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METEOR RADAR: Got clouds? If you can't see the Geminid meteor shower, try listening instead. The US Air Force Space Surveillance Radar is scanning the skies above Texas, and when a meteor passes overhead--ping!--there is an echo. Tune into Spaceweather Radio for live audio.
GEMINID METEOR WATCH: This weekend, Earth is passing through a stream of debris from extinct comet 3200 Phaethon, source of the annual Geminid meteor shower. Forecasters expect more than 100 meteors per hour to fly out of the constellation Gemini when the shower peaks on Dec. 13th and 14th. For most observers, the best time to look will be from 10 pm local time on Sunday night to dawn on Monday morning.
Click on the image to watch an early-arriving Geminid streak past the Moon on Dec. 9th:
"That was a good one," says NASA astronomer Bill Cooke, who recorded the meteor using an all-sky camera at the Marshall Space Flight Center in Huntsville, Alabama. "We should see many more this weekend." Cooke and colleagues are broadcasting a live video feed from their camera, which will monitor the skies over Huntsville throughout the Geminid meteor shower. The soundtrack is a 55 MHz forward-scatter meteor radar located near the optical camera.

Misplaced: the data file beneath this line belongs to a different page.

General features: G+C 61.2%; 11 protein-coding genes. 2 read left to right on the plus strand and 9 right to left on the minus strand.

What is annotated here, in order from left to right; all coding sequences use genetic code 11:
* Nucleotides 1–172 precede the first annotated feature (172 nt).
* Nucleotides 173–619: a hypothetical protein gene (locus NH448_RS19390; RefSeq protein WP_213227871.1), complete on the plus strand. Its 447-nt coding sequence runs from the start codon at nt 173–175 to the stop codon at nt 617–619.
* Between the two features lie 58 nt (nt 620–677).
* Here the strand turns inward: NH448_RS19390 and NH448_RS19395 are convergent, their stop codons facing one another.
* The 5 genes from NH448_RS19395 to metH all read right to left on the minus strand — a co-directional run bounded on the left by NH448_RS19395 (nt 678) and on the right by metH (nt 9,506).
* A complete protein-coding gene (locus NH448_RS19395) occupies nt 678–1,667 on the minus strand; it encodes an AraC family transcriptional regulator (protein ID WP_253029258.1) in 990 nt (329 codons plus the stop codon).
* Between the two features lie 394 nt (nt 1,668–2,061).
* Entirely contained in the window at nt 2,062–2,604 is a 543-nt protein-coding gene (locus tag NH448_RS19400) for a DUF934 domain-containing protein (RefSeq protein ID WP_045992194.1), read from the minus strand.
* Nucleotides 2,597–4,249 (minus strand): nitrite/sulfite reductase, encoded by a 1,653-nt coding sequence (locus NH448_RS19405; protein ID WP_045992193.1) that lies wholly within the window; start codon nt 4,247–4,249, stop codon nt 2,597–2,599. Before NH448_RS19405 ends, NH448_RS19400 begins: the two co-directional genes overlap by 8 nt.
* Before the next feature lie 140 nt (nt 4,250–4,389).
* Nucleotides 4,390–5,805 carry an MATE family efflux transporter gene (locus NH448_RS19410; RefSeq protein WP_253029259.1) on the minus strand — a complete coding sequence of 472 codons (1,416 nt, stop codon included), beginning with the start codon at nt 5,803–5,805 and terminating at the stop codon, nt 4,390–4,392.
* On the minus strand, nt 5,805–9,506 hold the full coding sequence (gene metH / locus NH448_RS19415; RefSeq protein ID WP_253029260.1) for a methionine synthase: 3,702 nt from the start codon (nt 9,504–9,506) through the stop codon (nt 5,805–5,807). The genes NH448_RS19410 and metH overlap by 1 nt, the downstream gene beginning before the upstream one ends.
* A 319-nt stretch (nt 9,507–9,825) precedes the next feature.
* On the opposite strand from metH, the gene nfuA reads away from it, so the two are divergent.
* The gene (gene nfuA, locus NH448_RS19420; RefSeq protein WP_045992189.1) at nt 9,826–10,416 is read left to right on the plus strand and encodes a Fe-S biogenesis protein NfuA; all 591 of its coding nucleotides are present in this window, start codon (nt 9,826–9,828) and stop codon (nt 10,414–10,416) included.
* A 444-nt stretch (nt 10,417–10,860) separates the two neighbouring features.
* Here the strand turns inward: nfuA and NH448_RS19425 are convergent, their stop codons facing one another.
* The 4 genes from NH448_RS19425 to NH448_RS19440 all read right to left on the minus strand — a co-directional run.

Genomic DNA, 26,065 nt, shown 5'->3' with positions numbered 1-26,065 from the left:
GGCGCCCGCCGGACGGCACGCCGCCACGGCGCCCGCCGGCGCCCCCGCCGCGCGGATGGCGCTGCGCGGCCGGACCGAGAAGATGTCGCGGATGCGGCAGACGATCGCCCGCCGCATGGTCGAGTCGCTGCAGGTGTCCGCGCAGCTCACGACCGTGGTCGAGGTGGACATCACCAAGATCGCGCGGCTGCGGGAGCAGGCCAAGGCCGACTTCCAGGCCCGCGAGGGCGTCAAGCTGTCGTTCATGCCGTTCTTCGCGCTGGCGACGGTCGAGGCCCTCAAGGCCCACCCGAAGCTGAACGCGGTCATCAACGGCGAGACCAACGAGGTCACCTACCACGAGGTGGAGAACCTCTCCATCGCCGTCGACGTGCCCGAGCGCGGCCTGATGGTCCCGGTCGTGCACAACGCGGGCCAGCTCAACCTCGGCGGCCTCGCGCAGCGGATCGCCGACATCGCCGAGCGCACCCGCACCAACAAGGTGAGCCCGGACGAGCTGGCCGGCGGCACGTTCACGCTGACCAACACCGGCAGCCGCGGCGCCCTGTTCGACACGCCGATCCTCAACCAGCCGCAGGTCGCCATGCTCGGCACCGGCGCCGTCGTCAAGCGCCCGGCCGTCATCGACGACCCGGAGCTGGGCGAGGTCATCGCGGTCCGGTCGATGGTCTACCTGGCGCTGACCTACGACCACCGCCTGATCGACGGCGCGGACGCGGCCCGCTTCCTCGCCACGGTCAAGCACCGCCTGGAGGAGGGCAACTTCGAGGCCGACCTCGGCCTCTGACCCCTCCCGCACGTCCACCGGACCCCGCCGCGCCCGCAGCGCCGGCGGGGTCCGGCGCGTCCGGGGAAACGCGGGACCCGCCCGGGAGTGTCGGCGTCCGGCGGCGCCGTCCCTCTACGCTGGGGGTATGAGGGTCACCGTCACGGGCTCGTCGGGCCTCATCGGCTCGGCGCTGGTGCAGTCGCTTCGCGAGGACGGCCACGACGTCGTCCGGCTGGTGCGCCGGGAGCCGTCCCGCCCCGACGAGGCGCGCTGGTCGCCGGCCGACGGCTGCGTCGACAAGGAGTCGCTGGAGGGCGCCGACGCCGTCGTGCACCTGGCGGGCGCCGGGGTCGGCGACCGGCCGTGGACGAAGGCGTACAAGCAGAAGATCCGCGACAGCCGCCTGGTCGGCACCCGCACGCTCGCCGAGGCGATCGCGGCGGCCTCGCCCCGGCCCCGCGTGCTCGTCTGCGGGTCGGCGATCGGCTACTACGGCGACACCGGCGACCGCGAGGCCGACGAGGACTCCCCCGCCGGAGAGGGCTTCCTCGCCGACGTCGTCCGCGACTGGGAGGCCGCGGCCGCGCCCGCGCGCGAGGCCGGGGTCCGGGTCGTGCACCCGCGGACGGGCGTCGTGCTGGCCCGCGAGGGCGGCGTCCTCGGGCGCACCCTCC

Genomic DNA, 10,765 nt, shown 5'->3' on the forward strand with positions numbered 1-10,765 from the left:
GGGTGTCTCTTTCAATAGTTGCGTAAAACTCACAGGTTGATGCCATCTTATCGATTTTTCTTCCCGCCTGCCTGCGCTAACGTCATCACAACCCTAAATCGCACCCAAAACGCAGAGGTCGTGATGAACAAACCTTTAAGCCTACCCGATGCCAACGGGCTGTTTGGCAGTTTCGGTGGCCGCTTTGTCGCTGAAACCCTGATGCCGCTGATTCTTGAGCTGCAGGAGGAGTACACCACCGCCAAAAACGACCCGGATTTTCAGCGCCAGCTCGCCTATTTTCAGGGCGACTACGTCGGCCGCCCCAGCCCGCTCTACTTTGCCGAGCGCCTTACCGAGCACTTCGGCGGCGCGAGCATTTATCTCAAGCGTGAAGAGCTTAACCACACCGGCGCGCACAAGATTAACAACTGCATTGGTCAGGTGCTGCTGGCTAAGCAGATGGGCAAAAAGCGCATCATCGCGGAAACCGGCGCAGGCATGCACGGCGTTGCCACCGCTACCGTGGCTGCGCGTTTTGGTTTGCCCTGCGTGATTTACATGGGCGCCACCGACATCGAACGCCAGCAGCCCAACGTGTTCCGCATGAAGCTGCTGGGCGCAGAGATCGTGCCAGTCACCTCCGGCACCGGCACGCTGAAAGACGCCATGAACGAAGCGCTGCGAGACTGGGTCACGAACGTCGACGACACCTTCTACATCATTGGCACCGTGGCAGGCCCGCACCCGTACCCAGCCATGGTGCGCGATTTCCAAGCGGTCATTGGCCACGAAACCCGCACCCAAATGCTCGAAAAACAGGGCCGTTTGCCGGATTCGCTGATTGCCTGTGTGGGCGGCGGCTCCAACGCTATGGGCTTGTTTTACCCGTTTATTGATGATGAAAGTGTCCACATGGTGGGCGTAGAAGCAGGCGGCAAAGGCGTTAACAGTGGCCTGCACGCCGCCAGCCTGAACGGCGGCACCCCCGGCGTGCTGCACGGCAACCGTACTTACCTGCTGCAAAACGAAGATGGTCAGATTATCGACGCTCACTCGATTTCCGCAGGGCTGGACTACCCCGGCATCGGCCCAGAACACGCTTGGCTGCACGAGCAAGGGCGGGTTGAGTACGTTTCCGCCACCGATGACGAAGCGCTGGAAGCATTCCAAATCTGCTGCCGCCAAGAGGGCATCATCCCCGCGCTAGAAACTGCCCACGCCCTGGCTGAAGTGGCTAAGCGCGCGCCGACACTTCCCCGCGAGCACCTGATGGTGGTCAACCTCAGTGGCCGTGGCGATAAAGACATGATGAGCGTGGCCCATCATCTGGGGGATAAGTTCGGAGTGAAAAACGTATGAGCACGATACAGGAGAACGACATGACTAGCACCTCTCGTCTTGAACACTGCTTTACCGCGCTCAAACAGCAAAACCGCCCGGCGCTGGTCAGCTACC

2009 Geminid Meteor Gallery
[sky map] [live video] [Geminid counts]
AFTER THE STORM: Last week, a powerful blizzard paralyzed parts of the US midwest. Mike Hollingshead of Blair, Nebraska, walked outside after the storm and this is what he saw:
Sunlight shining through ice crystals had produced a bright pair of sundogs and a vivid circumzenithal arc. "These tend to appear on the backside of a storm's clearing line as ice crystals blow through the air," notes Hollingshead. "It's a beautiful sight but not a ton of fun to photograph at 5o F with winds blowing 40 mph."
Photographers, bundle up! More weather is on the way and there should be plenty to see after the storm.
December Northern Lights Gallery
[previous Decembers: 2008, 2007, 2006, 2005, 2001, 2000]
Explore the Sunspot Cycle